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Why is gain set to 128 in dedicated weigh scale chips?

Question asked by r273 on May 11, 2015
Latest reply on May 11, 2015 by Brandon

This  Analogue Dialogue paper from 2005 on Weigh Scale Design is excellent:

 

http://www.analog.com/library/analogDialogue/archives/39-12/weigh_scale.html

 

The authors highlight the typical signal strength from a load cell:

 

"A typical load cell’s electrical sensitivity, defined as the ratio of the full-load output to the excitation voltage, is 2 mV/V. With 2-mV/V sensitivity and 5-V excitation, the full-scale output voltage is 10 mV. Often, in order to use the most linear portion of the load cell’s span, only about two-thirds of this range would be used. The full scale output voltage would thus be about 6 mV. The challenge thus posed is to measure small signal changes within this 6-mV full-scale range in such a way as to get the highest achievable performance—not an easy task in the industrial environments where weigh scales would typically be used."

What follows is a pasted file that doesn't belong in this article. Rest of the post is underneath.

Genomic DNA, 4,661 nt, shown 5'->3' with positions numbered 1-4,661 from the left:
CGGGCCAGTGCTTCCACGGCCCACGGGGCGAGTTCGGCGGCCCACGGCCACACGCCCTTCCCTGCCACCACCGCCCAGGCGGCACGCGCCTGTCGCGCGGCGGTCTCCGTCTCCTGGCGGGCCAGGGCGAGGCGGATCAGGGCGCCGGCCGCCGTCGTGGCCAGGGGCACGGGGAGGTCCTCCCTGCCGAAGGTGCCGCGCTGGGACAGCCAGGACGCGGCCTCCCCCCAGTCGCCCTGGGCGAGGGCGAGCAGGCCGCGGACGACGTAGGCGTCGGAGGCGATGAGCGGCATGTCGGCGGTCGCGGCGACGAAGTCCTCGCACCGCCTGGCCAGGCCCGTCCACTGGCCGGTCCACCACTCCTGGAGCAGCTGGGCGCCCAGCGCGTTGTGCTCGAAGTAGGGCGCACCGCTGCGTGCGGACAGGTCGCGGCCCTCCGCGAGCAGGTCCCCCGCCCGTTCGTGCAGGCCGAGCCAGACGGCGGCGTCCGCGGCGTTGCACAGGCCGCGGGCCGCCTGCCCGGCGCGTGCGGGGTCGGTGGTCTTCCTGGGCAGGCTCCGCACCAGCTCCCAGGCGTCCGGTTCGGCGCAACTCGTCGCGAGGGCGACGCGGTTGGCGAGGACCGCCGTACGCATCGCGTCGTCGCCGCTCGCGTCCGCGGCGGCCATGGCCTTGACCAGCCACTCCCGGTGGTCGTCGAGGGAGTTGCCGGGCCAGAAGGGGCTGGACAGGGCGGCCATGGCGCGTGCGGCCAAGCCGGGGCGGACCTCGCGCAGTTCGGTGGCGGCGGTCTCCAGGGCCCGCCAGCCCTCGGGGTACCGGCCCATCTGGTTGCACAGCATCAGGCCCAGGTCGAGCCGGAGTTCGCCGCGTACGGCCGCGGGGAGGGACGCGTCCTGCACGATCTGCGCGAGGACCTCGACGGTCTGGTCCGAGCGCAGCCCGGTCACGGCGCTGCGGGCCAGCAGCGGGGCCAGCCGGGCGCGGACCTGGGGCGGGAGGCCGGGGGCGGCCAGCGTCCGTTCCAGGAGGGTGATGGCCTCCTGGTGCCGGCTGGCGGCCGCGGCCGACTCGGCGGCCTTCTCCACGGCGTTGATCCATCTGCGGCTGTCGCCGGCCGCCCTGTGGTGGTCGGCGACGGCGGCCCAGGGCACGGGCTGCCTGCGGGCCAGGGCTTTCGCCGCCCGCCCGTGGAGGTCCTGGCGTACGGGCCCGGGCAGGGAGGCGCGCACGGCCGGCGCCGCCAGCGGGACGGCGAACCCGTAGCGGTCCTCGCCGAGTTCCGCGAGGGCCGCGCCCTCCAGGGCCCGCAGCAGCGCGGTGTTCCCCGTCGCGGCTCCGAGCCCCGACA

Then give an example of the right kind of chip to use:

 

"The ADC should also contain a low-noise programmable-gain amplifier (PGA) with high internal gain to magnify the small output signal from the load cell. An integrated PGA can be optimized to give low temperature drift, as compared to a discrete amplifier with external gain resistors. With a discrete configuration, any errors due to temperature drift will get amplified through the gain stage. The AD7799, specifically designed for weigh-scale applications, has an excellent noise specification (27 nV/rt-Hz) and a front-end gain stage with a maximum gain of 128 mV/mV. The load cell can be directly interfaced to this ADC."

 

My question is, why did Analogue choose a gain of 128 for this application?

 

Given the mV input (6mV full scale) 256, 512 or even 1024 would seem natural choices to take full advantage of the ADC.

 

Presumably there are other factors....

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